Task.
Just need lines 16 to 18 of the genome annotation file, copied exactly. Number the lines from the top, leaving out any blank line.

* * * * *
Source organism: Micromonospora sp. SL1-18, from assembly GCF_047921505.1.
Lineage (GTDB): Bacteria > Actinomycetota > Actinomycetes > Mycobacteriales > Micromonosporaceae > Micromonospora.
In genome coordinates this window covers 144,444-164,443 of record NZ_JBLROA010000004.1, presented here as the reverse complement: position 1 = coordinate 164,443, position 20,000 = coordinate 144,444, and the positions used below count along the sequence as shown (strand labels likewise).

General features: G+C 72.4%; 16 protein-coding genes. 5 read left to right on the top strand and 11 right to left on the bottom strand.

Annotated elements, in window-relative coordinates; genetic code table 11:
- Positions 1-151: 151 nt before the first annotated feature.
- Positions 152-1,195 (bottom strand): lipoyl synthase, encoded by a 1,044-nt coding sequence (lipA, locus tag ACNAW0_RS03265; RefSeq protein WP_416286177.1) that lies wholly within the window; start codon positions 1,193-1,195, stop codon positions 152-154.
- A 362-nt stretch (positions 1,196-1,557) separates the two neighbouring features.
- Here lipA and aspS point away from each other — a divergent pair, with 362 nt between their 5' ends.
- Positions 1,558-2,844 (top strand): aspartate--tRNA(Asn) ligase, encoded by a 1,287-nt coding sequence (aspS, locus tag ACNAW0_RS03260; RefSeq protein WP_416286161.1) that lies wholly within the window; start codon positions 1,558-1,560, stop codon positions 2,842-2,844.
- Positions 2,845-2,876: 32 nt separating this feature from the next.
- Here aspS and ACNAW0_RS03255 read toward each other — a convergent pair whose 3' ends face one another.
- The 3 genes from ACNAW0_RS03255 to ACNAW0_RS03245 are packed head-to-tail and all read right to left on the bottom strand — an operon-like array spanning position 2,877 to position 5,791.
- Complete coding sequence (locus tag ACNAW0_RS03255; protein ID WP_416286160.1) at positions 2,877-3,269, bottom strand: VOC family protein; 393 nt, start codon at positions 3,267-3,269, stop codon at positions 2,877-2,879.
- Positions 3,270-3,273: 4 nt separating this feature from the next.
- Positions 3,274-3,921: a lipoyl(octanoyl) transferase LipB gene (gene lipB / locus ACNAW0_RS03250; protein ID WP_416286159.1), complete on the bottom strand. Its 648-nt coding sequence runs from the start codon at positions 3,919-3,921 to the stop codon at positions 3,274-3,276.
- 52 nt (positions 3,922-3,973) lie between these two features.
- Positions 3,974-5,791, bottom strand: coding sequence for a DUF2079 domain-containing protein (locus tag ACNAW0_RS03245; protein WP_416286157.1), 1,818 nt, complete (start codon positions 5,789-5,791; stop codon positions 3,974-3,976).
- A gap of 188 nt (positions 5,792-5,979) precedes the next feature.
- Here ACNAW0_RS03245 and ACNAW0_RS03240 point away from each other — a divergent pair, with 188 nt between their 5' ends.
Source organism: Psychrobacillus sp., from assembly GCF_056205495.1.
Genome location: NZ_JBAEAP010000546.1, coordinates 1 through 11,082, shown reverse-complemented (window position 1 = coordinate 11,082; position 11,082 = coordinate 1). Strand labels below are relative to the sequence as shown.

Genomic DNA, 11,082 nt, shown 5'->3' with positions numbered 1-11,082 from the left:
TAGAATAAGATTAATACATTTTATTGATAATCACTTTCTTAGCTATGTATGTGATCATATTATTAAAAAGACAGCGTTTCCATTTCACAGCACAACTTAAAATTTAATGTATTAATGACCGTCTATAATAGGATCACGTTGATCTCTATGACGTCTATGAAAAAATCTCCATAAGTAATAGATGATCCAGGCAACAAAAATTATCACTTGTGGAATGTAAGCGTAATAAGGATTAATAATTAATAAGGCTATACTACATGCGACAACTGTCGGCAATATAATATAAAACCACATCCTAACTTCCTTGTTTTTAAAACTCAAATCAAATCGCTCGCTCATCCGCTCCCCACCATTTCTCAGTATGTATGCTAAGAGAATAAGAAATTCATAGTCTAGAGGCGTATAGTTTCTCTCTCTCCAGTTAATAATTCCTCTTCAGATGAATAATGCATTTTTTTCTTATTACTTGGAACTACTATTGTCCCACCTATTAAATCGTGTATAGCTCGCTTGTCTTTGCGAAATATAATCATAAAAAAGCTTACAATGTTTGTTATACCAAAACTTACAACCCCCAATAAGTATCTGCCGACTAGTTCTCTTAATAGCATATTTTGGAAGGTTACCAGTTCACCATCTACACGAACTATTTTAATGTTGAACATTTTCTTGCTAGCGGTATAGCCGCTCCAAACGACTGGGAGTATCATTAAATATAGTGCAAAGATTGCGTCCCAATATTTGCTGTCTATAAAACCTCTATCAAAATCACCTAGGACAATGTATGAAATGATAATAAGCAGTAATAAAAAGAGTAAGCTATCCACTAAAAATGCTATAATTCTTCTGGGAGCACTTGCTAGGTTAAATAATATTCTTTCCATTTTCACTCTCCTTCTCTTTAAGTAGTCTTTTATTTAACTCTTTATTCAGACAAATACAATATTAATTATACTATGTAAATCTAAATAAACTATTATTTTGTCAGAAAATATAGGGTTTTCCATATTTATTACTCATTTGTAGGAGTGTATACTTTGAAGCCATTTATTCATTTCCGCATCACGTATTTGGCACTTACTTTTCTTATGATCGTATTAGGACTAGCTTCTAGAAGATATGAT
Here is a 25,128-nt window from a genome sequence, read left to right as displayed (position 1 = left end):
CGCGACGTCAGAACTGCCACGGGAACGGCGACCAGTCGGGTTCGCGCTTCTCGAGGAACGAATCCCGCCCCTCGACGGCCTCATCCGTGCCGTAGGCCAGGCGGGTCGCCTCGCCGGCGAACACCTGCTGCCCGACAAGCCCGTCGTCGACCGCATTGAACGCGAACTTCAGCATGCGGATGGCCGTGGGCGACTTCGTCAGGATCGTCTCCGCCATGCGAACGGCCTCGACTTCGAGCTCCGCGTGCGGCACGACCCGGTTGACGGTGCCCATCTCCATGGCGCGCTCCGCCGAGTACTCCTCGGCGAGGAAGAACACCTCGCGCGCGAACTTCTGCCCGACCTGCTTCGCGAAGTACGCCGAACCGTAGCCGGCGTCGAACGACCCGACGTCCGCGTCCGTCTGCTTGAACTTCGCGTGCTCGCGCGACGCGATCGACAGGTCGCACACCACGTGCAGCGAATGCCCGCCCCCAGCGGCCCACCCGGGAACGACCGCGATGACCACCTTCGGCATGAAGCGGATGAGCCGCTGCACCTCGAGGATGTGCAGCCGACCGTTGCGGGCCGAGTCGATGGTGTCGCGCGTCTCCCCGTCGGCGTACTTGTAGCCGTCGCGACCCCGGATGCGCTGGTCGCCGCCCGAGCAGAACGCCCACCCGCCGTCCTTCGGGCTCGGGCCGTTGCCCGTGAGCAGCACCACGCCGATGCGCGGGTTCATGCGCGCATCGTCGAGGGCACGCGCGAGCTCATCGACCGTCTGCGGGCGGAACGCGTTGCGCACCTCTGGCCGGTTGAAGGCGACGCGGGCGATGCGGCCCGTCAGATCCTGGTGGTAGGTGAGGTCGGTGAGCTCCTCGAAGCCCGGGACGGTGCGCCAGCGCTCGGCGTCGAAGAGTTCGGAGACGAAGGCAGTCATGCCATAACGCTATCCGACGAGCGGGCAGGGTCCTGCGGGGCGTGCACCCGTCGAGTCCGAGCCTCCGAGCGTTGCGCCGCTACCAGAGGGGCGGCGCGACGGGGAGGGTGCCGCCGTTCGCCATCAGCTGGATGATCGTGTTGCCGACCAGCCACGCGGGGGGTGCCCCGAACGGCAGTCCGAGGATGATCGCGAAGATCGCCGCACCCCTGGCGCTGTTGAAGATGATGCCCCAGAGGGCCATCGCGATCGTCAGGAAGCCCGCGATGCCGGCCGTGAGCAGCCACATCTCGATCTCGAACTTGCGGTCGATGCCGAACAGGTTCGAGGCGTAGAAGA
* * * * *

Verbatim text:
- Positions 3,274-3,921: a lipoyl(octanoyl) transferase LipB gene (gene lipB / locus ACNAW0_RS03250; protein ID WP_416286159.1), complete on the bottom strand. Its 648-nt coding sequence runs from the start codon at positions 3,919-3,921 to the stop codon at positions 3,274-3,276.
- 52 nt (positions 3,922-3,973) lie between these two features.
- Positions 3,974-5,791, bottom strand: coding sequence for a DUF2079 domain-containing protein (locus tag ACNAW0_RS03245; protein WP_416286157.1), 1,818 nt, complete (start codon positions 5,789-5,791; stop codon positions 3,974-3,976).